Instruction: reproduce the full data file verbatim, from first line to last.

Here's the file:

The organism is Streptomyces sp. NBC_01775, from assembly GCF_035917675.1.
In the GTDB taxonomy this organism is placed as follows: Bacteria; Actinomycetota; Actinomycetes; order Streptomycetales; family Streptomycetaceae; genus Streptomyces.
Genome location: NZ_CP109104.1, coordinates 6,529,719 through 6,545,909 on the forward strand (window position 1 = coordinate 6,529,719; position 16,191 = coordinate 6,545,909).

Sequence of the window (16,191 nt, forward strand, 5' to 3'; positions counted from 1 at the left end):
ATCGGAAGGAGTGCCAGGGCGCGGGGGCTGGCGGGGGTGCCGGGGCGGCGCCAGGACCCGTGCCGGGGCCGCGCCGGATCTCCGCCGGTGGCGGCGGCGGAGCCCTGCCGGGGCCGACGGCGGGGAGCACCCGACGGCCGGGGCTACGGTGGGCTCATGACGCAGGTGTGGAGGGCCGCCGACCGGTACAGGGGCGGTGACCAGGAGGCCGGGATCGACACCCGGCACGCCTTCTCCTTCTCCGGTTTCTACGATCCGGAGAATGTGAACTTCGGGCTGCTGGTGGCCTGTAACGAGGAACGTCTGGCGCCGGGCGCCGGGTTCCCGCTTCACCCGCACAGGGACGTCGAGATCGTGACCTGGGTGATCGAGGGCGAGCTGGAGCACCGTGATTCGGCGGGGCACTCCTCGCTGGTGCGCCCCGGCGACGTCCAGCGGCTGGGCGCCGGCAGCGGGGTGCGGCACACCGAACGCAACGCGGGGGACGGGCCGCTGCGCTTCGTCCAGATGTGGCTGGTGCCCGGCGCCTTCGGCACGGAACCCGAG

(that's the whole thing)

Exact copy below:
The organism is Streptomyces sp. NBC_01775, from assembly GCF_035917675.1.
In the GTDB taxonomy this organism is placed as follows: Bacteria; Actinomycetota; Actinomycetes; order Streptomycetales; family Streptomycetaceae; genus Streptomyces.
Genome location: NZ_CP109104.1, coordinates 6,529,719 through 6,545,909 on the forward strand (window position 1 = coordinate 6,529,719; position 16,191 = coordinate 6,545,909).

Sequence of the window (16,191 nt, forward strand, 5' to 3'; positions counted from 1 at the left end):
ATCGGAAGGAGTGCCAGGGCGCGGGGGCTGGCGGGGGTGCCGGGGCGGCGCCAGGACCCGTGCCGGGGCCGCGCCGGATCTCCGCCGGTGGCGGCGGCGGAGCCCTGCCGGGGCCGACGGCGGGGAGCACCCGACGGCCGGGGCTACGGTGGGCTCATGACGCAGGTGTGGAGGGCCGCCGACCGGTACAGGGGCGGTGACCAGGAGGCCGGGATCGACACCCGGCACGCCTTCTCCTTCTCCGGTTTCTACGATCCGGAGAATGTGAACTTCGGGCTGCTGGTGGCCTGTAACGAGGAACGTCTGGCGCCGGGCGCCGGGTTCCCGCTTCACCCGCACAGGGACGTCGAGATCGTGACCTGGGTGATCGAGGGCGAGCTGGAGCACCGTGATTCGGCGGGGCACTCCTCGCTGGTGCGCCCCGGCGACGTCCAGCGGCTGGGCGCCGGCAGCGGGGTGCGGCACACCGAACGCAACGCGGGGGACGGGCCGCTGCGCTTCGTCCAGATGTGGCTGGTGCCCGGCGCCTTCGGCACGGAACCCGAG